Elastic Uptime Monitoring 7.8.0 released | Elastic Blog
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Elastic Uptime Monitoring 7.8.0 released

We are pleased to announce the release of Elastic Uptime Monitoring 7.8.0 — available on Elasticsearch Service, or when you download the Elastic Stack. This release brings several TLS certificate monitoring and alerting features.

New certificate-focused capabilities in 7.8

One of the main use cases of Elastic Uptime and Heartbeat is managing large deployments of servers or containers. Heartbeat has automatically captured some information about TLS certificates for a while. And when I say automatic, I mean other than pointing Heartbeat at the URL or endpoint to be monitored, Uptime users didn’t have to do any additional configuration or work to automatically start monitoring the certificates. 

Several releases ago, Uptime added a small visual indicator within the details page for each monitor that showed how long it was before the certificate for that monitored URL would expire. This was really useful context, but it wasn’t the most efficient way of coming in to solve the problem of “What certificates do I have and when do I need to do something to renew them?” — especially for users with larger numbers of monitors.

To help solve this problem, we are very excited to announce that we’ve improved Heartbeat and also added four key areas of certificate-focused capability to the Uptime app in 7.8. 

  1. The first improvement is calling out the certificate expiration on the Monitors Overview page in a dedicated column — great for that “at-a-glance” view of your monitors and which ones may need attention. 
  2. The second thing we did was create a new “certificate focused” view within Uptime: a single source of truth for all of your certificates on monitored URLs and endpoints. Instead of a listing of monitors, we have created a listing of every single certificate, their status, which monitors it’s related to, who the issuing authority is, when it is valid to, and how old it is, as well as exposing the SHA1 and SHA256 fingerprints in a single view. 
  3. The third thing we built was the ability to specify your own expiration threshold. This determines how far away from expiration we highlight your certificate as being “about to expire.” As a bit of future proofing, we’ve also enabled setting an upper threshold for age as some browsers, like Safari and Mobile Safari, will begin to mark a certificate as invalid if it’s too old, even if it’s still technically valid.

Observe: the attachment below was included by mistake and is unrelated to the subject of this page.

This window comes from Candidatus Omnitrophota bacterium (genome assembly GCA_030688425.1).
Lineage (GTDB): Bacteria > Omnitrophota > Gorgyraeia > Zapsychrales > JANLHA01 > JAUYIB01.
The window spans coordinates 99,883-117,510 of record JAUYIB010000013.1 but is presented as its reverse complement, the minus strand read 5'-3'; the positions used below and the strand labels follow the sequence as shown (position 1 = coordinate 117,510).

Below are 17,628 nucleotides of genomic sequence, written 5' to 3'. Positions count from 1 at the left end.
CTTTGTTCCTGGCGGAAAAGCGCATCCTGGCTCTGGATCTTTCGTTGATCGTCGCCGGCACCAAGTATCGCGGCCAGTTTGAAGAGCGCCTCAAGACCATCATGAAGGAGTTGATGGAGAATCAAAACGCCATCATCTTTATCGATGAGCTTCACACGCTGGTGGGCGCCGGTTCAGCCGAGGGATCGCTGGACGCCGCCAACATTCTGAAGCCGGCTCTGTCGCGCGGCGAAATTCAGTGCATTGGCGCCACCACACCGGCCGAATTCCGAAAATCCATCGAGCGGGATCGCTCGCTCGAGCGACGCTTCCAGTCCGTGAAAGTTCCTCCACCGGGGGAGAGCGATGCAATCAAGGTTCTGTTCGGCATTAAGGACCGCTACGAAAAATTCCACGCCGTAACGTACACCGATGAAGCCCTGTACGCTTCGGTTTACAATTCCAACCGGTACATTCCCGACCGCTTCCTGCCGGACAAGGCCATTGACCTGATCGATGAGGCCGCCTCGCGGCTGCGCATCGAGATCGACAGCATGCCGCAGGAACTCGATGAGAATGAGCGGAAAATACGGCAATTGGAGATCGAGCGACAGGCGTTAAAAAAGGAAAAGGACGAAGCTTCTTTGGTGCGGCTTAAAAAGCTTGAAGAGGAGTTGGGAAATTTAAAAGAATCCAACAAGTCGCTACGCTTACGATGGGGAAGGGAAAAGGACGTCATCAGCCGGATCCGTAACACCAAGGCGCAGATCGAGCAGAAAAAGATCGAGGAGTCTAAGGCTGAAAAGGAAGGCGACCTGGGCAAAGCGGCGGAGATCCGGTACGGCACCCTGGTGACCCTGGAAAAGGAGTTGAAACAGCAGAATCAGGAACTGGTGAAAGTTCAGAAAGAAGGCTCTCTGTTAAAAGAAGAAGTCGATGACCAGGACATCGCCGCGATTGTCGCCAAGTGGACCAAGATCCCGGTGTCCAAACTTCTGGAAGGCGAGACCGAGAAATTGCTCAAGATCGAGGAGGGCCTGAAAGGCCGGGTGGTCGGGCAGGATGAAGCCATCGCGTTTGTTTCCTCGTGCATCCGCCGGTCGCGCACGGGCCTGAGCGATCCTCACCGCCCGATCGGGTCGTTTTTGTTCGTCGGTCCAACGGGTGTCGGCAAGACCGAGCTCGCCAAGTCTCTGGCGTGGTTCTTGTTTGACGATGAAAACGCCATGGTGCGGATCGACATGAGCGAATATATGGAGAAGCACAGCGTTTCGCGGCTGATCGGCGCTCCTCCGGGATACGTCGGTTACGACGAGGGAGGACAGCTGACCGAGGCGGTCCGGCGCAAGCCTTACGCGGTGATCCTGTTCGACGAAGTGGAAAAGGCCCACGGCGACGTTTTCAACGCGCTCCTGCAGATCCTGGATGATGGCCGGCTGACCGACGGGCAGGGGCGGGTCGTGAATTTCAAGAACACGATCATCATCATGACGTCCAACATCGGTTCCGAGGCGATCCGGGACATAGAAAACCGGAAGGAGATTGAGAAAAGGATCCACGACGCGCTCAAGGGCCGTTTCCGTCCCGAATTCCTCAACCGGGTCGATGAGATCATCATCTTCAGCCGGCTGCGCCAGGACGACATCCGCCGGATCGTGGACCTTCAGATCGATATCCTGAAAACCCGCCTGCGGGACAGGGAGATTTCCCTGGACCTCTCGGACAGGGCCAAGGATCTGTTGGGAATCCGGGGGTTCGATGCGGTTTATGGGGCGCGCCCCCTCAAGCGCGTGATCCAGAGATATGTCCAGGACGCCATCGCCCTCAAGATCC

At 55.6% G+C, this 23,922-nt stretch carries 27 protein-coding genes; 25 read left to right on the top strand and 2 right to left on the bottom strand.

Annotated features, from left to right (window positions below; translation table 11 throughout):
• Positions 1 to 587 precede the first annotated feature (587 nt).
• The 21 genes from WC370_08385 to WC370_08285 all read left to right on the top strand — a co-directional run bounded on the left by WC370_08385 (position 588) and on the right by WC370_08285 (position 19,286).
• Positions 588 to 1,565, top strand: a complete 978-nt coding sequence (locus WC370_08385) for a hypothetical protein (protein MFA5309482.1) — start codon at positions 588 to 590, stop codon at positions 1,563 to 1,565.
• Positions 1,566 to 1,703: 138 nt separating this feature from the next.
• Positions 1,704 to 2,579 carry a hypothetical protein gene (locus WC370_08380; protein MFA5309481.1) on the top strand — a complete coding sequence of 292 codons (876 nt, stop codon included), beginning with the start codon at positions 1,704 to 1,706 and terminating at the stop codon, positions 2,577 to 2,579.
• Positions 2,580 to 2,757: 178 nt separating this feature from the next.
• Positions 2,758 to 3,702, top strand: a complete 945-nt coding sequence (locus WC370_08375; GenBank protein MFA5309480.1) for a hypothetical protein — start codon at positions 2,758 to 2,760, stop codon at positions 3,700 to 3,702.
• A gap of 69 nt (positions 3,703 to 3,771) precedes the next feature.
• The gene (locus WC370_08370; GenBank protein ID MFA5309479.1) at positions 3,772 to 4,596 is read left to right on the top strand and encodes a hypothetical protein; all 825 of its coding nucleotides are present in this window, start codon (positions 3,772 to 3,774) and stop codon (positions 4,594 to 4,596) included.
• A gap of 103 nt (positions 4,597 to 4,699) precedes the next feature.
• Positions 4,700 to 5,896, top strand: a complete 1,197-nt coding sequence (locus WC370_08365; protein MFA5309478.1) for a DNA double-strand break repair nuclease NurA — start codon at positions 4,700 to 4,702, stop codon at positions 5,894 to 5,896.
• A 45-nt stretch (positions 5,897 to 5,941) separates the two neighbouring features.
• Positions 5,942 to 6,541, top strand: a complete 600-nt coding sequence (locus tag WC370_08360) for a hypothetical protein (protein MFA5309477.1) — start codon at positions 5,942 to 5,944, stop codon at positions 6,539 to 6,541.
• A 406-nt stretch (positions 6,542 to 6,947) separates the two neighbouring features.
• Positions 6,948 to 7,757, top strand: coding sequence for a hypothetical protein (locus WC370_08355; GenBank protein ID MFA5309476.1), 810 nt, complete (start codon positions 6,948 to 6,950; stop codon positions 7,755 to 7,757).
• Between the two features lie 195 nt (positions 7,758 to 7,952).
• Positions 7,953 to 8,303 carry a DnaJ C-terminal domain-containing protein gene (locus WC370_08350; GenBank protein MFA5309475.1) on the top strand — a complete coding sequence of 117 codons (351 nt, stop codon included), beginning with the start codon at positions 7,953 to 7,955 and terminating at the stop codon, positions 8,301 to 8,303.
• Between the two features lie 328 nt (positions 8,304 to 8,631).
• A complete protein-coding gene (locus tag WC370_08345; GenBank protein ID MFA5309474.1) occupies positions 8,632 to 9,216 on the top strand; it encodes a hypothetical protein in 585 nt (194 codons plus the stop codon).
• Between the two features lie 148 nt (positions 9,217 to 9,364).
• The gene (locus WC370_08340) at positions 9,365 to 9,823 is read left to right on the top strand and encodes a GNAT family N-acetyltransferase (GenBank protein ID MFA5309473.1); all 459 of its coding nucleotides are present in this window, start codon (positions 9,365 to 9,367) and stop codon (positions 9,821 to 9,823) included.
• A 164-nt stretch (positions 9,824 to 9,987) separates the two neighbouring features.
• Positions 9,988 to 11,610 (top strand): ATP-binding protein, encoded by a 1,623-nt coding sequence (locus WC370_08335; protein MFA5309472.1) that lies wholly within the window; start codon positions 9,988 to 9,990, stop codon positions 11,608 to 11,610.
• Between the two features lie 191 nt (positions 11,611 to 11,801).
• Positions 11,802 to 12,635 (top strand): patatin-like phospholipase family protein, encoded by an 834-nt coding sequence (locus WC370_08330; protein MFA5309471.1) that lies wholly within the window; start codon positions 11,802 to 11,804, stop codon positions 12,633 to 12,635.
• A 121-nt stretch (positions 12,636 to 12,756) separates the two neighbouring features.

4. And finally, to expand on the fantastic Kibana alerting capabilities that shipped in 7.7, we can alert you if you’ve got a certificate that’s about to expire. Uptime will automatically configure the alert based on that expiration threshold you have in settings. This way, if you get an alert and go into the Uptime portal, the conditions will match.

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Why does certificate monitoring matter?

Certificates, often interchangeably referred to as SSL certificates, TLS certificates, or more accurately, X.509 certificates, are small data files that cryptographically bind a domain, server, or hostname to an organizational identity or location. They are most commonly found securing encrypted communication from a web server to a browser. They also have a defined valid lifespan and must be renewed. If they are not renewed, an expired certificate can cause a series of cascading errors that will prevent services that require secure connections from working properly. Although expired certificates are a totally preventable problem, that doesn’t stop them from causing issues. 

As systems move from monolithic structures to microservice architecture, there’s an ever-increasing volume of certificates to manage. A 2019 survey of CIOs from the US, UK, France, Germany, and Australia found that 60% of their organizations had experienced a certificate-related outage that impacted critical business applications or services within the last year. 

A recent high-profile outage in February 2020 involved an expired certificate on an authentication server that Microsoft used to power their Teams app. It took over eight hours to fully restore the service. While this outage was inconvenient and probably cancelled a few meetings, sometimes these outages can be critical. In November 2018, an expired certificate in a key piece of network management software used by a major mobile phone carrier in the UK resulted in a cascading series of failures that took out all voice, data, and SMS service for nearly 24 hours. This impacted not only their customers but also those of every Mobile Virtual Network Operator (MVNO) that used the network. All told, over 32 million customers had no use of their mobile phones. As many people no longer have landlines, being unable to use a mobile phone as a lifeline in an emergency or as an outside connection in the middle of a global pandemic lockdown can have a potentially devastating impact.

When you look at this problem and the potential impact, it’s clear why we wanted to help our users know what certificates they have deployed, when they expire, and to proactively alert them to when this is about to occur.

Want to see it in action?

You can access the latest version of the Elastic Uptime application on Elasticsearch Service on Elastic Cloud by creating a new cluster, upgrading an existing cluster the day of release, or by downloading the Elastic Stack.

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